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J.R. Ewing And A Found Recipe For Poppy Seed Cookies

Posted: November 8, 2012

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It's not morbid! Cookbook authors the Brass Sisters want you to ask your elders for recipes this holiday season, before it's too late and they're gone. And also, try their Aunt Ida's tasty Poppy Seed Cookies.

Poppy seed cookies bring back memories of watching Dallas with Aunt Ida, the Brass Sisters say.

Poppy seed cookies bring back memories of watching Dallas with Aunt Ida, the Brass Sisters say. Maren Caruso

Aunt Ida and Uncle Julie in Winthrop Beach, Mass., in the 1940s.

Aunt Ida and Uncle Julie in Winthrop Beach, Mass., in the 1940s.

During the holidays, family kitchens are ground zero for intense craziness: mixers whirling, timers buzzing, knives flying. So yes, it's understandable that many of us just stay out of way of the experienced cook. Especially when the knives come out and Mama is talking under her breath.

But by staying out, you're missing out.

As part of All Things Considered's Found Recipes series, we asked the Cambridge-based Brass Sisters, the so-called Queens of Comfort Food, about collecting family recipes.

And they say, don't shy away from that holiday kitchen!

Instead, they urge you to gently interrogate your elders about their favorite dishes, and write down those family recipes, before it's too late.

That's what they did to get the recipe for their Aunt Ida Tucker Katziff's Poppy Seed Cookies, and though Aunt Ida could be grumpy and intimidating, they're glad they did.

"We used to spend every Friday night with Aunt Ida," says Marilynn Brass. For nearly 15 years, they'd chit chat, watch the prime-time soap opera Dallas (the original, when J.R. got shot) and eat.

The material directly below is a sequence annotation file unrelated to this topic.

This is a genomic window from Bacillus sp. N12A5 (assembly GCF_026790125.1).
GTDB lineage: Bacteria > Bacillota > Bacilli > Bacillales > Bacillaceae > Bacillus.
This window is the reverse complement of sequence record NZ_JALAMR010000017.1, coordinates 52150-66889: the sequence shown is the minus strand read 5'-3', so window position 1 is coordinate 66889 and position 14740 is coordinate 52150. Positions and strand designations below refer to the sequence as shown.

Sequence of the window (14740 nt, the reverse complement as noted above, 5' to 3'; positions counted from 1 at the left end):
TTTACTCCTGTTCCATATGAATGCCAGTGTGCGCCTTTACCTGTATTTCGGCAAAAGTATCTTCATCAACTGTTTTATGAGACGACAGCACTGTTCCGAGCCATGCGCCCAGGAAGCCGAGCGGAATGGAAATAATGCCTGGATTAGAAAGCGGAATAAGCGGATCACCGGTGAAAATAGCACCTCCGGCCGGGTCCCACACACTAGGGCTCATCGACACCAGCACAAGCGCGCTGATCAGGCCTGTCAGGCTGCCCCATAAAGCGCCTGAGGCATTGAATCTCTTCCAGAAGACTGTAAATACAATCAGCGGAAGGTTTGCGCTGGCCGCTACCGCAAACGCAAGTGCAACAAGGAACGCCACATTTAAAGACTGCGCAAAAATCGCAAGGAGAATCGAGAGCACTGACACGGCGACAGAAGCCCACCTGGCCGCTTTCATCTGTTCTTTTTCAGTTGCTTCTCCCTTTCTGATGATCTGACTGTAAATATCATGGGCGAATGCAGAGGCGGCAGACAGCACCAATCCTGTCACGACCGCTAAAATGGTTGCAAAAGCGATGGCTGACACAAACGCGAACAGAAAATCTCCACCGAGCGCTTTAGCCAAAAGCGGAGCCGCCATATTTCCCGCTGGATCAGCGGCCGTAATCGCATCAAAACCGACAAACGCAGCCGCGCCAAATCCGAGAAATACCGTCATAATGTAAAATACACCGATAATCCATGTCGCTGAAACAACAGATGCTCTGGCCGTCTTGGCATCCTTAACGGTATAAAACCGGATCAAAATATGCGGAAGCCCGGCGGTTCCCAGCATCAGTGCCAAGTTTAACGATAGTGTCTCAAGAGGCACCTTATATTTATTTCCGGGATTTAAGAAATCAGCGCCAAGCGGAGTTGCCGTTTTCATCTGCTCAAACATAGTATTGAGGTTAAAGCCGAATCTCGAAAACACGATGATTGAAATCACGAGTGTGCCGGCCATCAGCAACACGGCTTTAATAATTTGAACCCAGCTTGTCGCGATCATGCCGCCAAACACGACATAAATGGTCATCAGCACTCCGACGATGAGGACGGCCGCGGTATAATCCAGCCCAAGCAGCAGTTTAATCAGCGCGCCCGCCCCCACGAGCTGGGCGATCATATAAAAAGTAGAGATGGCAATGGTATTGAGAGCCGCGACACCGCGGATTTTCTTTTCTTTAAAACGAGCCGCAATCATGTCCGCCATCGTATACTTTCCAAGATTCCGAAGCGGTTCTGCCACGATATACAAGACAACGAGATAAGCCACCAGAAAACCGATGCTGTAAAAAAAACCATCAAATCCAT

"We would have a bagel and we'd have turkey," Brass says, "but the best part was when she'd go to her postage-stamp-sized freezer and brought something out and heated it up in her trusty toaster oven."

Ida was a self-taught baker. "She had what we call goldeneh hendts. That's Yiddish for golden hands," Brass says. "Whatever she baked, whatever she cooked came out superb. And I have to tell you, her poppy seed cookies were like manna from heaven."

The cookies were crunchy, with toasty-tasting poppy seeds and a sandy texture, and the Brass Sisters say you couldn't eat just one.

After many years of Friday evenings, Marilynn's sister, Sheila, got up the courage to ask Aunt Ida for the recipe. Not only did she get it, but Ida gave her nieces two special instructions — keep the poppy seeds in the freezer to keep them fresh, and don't overwork the dough.

When Aunt Ida died, the Brass Sisters arranged a special tribute to her: They made copies of the recipe and baked the cookies and shared both with friends and relatives at Ida's funeral.

"It turned out the family and friends sat around talking about Ida during [her] memorial week, reading her recipe for poppy seed cookies and crunching those wonderful cookies!" says Marilynn Brass.

And now you can, too. Here's the recipe from Heirloom Baking With The Brass Sisters.

Aunt Ida's Poppy Seed Cookies

Our Aunt Ida baked this cookie for more than 60 years, to the delight of four generations of our family, transporting them to parties in covered tins. We baked these cookies and served them at Aunt Ida's memorial gathering after her funeral since this recipe is part of her legacy. She always stored her poppy seeds in the freezer to keep them fresh.

3 cups flour

2 teaspoons baking powder

1/2 cup poppy seeds

1 cup peanut oil

1 cup sugar

3 eggs

1 teaspoon vanilla

Set the oven rack in the middle position. Preheat the oven to 350 degrees F. Cover a 14 X 16-inch baking sheet with foil, shiny side up. Coat the foil with vegetable spray or use a silicone liner.

Sift together flour and baking powder; add poppy seeds.

Separately, whisk peanut oil, sugar, eggs, and vanilla in a medium bowl. Add sifted dry ingredients and mix to combine. Chill the dough in the refrigerator one hour, or until firm enough to handle.

With floured hands or wearing disposable gloves, break off teaspoon-size pieces of dough and roll into small balls. Place dough balls on baking sheet about 2 inches apart, or 12 cookies per sheet. Pat into circles with your fingers (rather than rolling or stamping). Bake 10 to 12 minutes, or until lightly browned around edges. Let cookies cool 1 minute on baking sheet on rack and then transfer cookies to a rack. Cookies will become crisp as they cool.

Store between sheets of wax paper in a covered tin or freeze in a tightly sealed plastic bag or container.

Yield: 60 cookies

Copyright 2014 NPR. To see more, visit http://www.npr.org/.

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